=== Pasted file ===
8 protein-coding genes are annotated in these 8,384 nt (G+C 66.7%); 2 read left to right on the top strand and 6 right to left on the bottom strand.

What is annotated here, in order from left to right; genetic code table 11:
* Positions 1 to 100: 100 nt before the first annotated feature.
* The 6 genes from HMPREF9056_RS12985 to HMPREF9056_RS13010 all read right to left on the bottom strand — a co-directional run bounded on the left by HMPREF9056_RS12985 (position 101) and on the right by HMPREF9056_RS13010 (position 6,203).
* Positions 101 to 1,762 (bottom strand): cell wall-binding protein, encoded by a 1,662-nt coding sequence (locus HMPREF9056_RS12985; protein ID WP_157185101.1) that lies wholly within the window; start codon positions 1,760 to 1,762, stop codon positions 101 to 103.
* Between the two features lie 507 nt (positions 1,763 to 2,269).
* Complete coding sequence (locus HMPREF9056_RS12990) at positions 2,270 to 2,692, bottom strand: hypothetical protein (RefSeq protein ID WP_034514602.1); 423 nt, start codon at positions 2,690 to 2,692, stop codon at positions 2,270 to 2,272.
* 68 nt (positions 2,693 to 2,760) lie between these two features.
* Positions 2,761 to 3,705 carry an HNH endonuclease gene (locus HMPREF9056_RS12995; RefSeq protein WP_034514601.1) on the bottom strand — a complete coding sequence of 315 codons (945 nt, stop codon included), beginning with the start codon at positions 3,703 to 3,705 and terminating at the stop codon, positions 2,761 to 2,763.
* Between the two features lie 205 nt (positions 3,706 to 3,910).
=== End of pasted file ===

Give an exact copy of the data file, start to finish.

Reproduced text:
8 protein-coding genes are annotated in these 8,384 nt (G+C 66.7%); 2 read left to right on the top strand and 6 right to left on the bottom strand.

What is annotated here, in order from left to right; genetic code table 11:
* Positions 1 to 100: 100 nt before the first annotated feature.
* The 6 genes from HMPREF9056_RS12985 to HMPREF9056_RS13010 all read right to left on the bottom strand — a co-directional run bounded on the left by HMPREF9056_RS12985 (position 101) and on the right by HMPREF9056_RS13010 (position 6,203).
* Positions 101 to 1,762 (bottom strand): cell wall-binding protein, encoded by a 1,662-nt coding sequence (locus HMPREF9056_RS12985; protein ID WP_157185101.1) that lies wholly within the window; start codon positions 1,760 to 1,762, stop codon positions 101 to 103.
* Between the two features lie 507 nt (positions 1,763 to 2,269).
* Complete coding sequence (locus HMPREF9056_RS12990) at positions 2,270 to 2,692, bottom strand: hypothetical protein (RefSeq protein ID WP_034514602.1); 423 nt, start codon at positions 2,690 to 2,692, stop codon at positions 2,270 to 2,272.
* 68 nt (positions 2,693 to 2,760) lie between these two features.
* Positions 2,761 to 3,705 carry an HNH endonuclease gene (locus HMPREF9056_RS12995; RefSeq protein WP_034514601.1) on the bottom strand — a complete coding sequence of 315 codons (945 nt, stop codon included), beginning with the start codon at positions 3,703 to 3,705 and terminating at the stop codon, positions 2,761 to 2,763.
* Between the two features lie 205 nt (positions 3,706 to 3,910).